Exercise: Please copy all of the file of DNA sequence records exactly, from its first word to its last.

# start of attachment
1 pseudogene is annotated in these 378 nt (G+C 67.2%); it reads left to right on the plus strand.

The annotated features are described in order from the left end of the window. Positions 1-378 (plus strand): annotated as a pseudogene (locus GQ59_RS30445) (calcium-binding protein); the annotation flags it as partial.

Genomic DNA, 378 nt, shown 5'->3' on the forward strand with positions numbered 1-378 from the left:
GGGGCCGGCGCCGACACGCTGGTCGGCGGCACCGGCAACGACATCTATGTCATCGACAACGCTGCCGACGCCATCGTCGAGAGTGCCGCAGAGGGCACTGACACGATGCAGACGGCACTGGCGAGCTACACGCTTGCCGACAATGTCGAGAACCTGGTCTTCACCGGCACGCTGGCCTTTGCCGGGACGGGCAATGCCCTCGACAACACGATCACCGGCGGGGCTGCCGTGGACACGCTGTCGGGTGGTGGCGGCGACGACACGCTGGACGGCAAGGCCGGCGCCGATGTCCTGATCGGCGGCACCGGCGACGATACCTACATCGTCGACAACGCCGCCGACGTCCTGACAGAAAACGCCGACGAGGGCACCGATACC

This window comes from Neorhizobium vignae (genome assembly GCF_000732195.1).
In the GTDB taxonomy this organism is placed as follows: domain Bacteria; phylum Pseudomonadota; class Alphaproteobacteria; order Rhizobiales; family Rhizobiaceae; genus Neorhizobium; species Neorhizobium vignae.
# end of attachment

1 pseudogene is annotated in these 378 nt (G+C 67.2%); it reads left to right on the plus strand.

The annotated features are described in order from the left end of the window. Positions 1-378 (plus strand): annotated as a pseudogene (locus GQ59_RS30445) (calcium-binding protein); the annotation flags it as partial.

Genomic DNA, 378 nt, shown 5'->3' on the forward strand with positions numbered 1-378 from the left:
GGGGCCGGCGCCGACACGCTGGTCGGCGGCACCGGCAACGACATCTATGTCATCGACAACGCTGCCGACGCCATCGTCGAGAGTGCCGCAGAGGGCACTGACACGATGCAGACGGCACTGGCGAGCTACACGCTTGCCGACAATGTCGAGAACCTGGTCTTCACCGGCACGCTGGCCTTTGCCGGGACGGGCAATGCCCTCGACAACACGATCACCGGCGGGGCTGCCGTGGACACGCTGTCGGGTGGTGGCGGCGACGACACGCTGGACGGCAAGGCCGGCGCCGATGTCCTGATCGGCGGCACCGGCGACGATACCTACATCGTCGACAACGCCGCCGACGTCCTGACAGAAAACGCCGACGAGGGCACCGATACC

This window comes from Neorhizobium vignae (genome assembly GCF_000732195.1).
In the GTDB taxonomy this organism is placed as follows: domain Bacteria; phylum Pseudomonadota; class Alphaproteobacteria; order Rhizobiales; family Rhizobiaceae; genus Neorhizobium; species Neorhizobium vignae.